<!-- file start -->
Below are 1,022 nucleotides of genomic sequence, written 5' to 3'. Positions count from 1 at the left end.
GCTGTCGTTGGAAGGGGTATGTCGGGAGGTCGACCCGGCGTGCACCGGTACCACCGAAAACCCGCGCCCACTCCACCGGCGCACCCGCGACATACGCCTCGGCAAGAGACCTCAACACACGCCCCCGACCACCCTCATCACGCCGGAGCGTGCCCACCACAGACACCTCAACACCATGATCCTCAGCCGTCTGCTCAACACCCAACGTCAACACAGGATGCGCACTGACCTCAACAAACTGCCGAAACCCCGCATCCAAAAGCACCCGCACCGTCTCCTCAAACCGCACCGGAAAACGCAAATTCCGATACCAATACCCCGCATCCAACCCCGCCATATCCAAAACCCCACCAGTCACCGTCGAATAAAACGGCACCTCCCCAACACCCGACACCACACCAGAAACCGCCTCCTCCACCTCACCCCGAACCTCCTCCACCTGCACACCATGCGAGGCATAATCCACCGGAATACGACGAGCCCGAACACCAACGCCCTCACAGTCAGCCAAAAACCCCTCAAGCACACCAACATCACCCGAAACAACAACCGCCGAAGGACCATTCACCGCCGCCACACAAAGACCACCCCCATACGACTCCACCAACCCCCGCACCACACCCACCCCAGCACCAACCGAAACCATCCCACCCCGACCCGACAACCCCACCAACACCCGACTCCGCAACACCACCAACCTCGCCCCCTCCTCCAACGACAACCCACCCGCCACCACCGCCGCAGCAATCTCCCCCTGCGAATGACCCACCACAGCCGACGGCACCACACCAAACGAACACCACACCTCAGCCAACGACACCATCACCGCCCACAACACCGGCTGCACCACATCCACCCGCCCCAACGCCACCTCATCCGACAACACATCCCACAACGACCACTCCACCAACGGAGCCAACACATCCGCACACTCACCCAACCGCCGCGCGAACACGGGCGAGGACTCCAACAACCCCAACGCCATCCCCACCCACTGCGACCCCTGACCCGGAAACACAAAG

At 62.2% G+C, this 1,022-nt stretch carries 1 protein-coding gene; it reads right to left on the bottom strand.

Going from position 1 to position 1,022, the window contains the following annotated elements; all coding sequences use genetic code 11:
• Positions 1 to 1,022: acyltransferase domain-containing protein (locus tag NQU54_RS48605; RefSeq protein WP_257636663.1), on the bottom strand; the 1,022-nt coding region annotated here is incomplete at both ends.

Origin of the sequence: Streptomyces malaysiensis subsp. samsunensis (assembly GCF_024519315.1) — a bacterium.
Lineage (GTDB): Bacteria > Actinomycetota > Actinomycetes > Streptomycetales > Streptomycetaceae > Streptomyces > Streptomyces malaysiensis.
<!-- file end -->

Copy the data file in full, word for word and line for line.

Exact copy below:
Below are 1,022 nucleotides of genomic sequence, written 5' to 3'. Positions count from 1 at the left end.
GCTGTCGTTGGAAGGGGTATGTCGGGAGGTCGACCCGGCGTGCACCGGTACCACCGAAAACCCGCGCCCACTCCACCGGCGCACCCGCGACATACGCCTCGGCAAGAGACCTCAACACACGCCCCCGACCACCCTCATCACGCCGGAGCGTGCCCACCACAGACACCTCAACACCATGATCCTCAGCCGTCTGCTCAACACCCAACGTCAACACAGGATGCGCACTGACCTCAACAAACTGCCGAAACCCCGCATCCAAAAGCACCCGCACCGTCTCCTCAAACCGCACCGGAAAACGCAAATTCCGATACCAATACCCCGCATCCAACCCCGCCATATCCAAAACCCCACCAGTCACCGTCGAATAAAACGGCACCTCCCCAACACCCGACACCACACCAGAAACCGCCTCCTCCACCTCACCCCGAACCTCCTCCACCTGCACACCATGCGAGGCATAATCCACCGGAATACGACGAGCCCGAACACCAACGCCCTCACAGTCAGCCAAAAACCCCTCAAGCACACCAACATCACCCGAAACAACAACCGCCGAAGGACCATTCACCGCCGCCACACAAAGACCACCCCCATACGACTCCACCAACCCCCGCACCACACCCACCCCAGCACCAACCGAAACCATCCCACCCCGACCCGACAACCCCACCAACACCCGACTCCGCAACACCACCAACCTCGCCCCCTCCTCCAACGACAACCCACCCGCCACCACCGCCGCAGCAATCTCCCCCTGCGAATGACCCACCACAGCCGACGGCACCACACCAAACGAACACCACACCTCAGCCAACGACACCATCACCGCCCACAACACCGGCTGCACCACATCCACCCGCCCCAACGCCACCTCATCCGACAACACATCCCACAACGACCACTCCACCAACGGAGCCAACACATCCGCACACTCACCCAACCGCCGCGCGAACACGGGCGAGGACTCCAACAACCCCAACGCCATCCCCACCCACTGCGACCCCTGACCCGGAAACACAAAG

At 62.2% G+C, this 1,022-nt stretch carries 1 protein-coding gene; it reads right to left on the bottom strand.

Going from position 1 to position 1,022, the window contains the following annotated elements; all coding sequences use genetic code 11:
• Positions 1 to 1,022: acyltransferase domain-containing protein (locus tag NQU54_RS48605; RefSeq protein WP_257636663.1), on the bottom strand; the 1,022-nt coding region annotated here is incomplete at both ends.

Origin of the sequence: Streptomyces malaysiensis subsp. samsunensis (assembly GCF_024519315.1) — a bacterium.
Lineage (GTDB): Bacteria > Actinomycetota > Actinomycetes > Streptomycetales > Streptomycetaceae > Streptomyces > Streptomyces malaysiensis.